The Karnataka High Court on August 20, 2019, in the case of Union of India v. K.L. Micheal has held that for the presumption that wife who is not seen for seven years is dead, the law provides that the husband has to first approach the Civil Court seeking declaration that his wife is dead.
A Division Bench comprising of Justice L. Narayana Swamy and Justice R. Devdas in this respect has held that “Instead of approaching the Civil Court and obtaining decree, the respondent has presumed that she must have died and had contracted the second marriage, which on the face of it is a misconduct.”
In this case, the petitioner-Railway Authority has issued Articles of Charge alleging that the respondent-employee has contracted the second marriage during the subsistence of first marriage. The Authority took into consideration the enquiry report submitted by the enquiry officer and imposed a punishment of reduction of pension by 50% for a period of five years against the respondent. The same was challenged before the Central Administrative Tribunal which by its order dated 10th October 2018 quashed the order of punishment. This led employer-Railway to move the High Court.
Railways argued before the High Court that the “Tribunal has made a discussion (in its order) to the extent that the respondent has committed an act of bigamy and when things are not disputed even by the respondent himself, setting aside the punishment order is contrary to principles of law.”
The respondent opposed the appeal by submitting that “As the first wife has eloped, respondent (he) has waited for seven years and presumed that she had died, thereafter entered into a second marriage. There is no error committed by the tribunal.”
After hearing both the parties, the Bench observed that “There is no scope for presumption that wife would be dead, in case if she is not seen for about seven years. For the purpose of the said presumption law provides that the husband has to approach the civil court seeking declaration that his wife is dead. Instead of approaching the civil court and obtaining decree, respondent has presumed that she must have died and had contracted second marriage, which on the face of it is misconduct. Under these circumstances, the order of the tribunal is to be set aside since the reason assigned is contrary to law and fact.”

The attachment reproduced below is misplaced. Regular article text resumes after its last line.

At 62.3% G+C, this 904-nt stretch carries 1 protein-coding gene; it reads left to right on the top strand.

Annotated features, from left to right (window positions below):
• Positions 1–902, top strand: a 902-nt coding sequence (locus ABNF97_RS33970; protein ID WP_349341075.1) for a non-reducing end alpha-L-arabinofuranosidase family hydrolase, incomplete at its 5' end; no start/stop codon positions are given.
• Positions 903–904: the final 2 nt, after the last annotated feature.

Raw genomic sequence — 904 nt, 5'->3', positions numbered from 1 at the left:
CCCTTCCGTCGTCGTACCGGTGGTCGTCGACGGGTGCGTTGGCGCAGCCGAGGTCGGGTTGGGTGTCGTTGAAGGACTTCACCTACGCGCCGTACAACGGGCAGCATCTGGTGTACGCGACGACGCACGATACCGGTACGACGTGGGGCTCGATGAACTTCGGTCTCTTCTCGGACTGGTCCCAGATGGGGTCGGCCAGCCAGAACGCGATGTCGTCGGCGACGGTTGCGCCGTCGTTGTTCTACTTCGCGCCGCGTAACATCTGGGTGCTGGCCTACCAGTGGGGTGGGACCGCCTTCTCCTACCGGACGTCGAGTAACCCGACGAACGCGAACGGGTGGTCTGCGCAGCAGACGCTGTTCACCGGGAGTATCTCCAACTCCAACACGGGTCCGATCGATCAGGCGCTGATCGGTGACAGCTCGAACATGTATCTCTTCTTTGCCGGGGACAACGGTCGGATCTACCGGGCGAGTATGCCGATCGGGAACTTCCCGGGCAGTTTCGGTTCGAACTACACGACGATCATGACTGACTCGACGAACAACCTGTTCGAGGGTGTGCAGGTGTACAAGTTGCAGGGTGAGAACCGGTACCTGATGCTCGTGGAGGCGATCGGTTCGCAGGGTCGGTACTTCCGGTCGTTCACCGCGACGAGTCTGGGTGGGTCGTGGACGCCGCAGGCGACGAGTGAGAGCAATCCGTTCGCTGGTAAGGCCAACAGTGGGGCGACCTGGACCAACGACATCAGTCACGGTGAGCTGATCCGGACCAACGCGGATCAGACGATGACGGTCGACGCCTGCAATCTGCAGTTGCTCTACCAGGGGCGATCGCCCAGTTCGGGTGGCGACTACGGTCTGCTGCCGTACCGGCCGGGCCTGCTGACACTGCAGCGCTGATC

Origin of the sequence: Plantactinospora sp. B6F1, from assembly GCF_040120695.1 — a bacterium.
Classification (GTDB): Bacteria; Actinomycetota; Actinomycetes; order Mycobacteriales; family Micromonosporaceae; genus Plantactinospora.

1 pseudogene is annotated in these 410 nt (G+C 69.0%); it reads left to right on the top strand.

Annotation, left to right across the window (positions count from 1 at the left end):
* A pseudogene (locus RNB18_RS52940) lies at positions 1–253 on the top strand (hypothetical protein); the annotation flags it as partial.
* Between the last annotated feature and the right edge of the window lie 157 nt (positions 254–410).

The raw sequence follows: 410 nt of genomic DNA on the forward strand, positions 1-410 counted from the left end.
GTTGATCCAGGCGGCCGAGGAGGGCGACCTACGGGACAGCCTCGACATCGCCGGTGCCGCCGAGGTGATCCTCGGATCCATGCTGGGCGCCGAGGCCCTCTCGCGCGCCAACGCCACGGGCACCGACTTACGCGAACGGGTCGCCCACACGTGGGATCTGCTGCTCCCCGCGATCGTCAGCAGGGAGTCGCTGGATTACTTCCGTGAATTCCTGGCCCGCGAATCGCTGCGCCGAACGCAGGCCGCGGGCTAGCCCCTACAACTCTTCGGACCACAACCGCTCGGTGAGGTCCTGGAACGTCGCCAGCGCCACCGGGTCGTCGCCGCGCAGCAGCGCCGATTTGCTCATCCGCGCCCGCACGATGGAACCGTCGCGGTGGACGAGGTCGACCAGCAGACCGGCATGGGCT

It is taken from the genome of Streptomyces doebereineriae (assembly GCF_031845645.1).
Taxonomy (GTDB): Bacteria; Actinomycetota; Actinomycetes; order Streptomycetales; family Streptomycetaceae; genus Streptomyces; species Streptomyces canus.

As regards reduction in punishment period, the Bench said “Honorable Supreme Court has held that interference with the enquiry report and punishment is not for the courts. But in the facts and circumstances of the case that the respondent has retired from service and he is surviving only on pension, if it is deprived, it is nothing but deprival of livelihood of a person. If punishment would have been imposed upon respondent during the period of his service, that would have been a different thing. Under the circumstance, though we confirm the finding of the enquiry officer and the order of punishment, but the only interference to be is with regard to the reduction of period of five years to three years.”
Notice: WP_Query was called with an argument that is deprecated since version 3.1.0!
caller_get_postsis deprecated. Use
ignore_sticky_postsinstead. in /home/lawstreet/public_html/wp-includes/functions.php on line 4546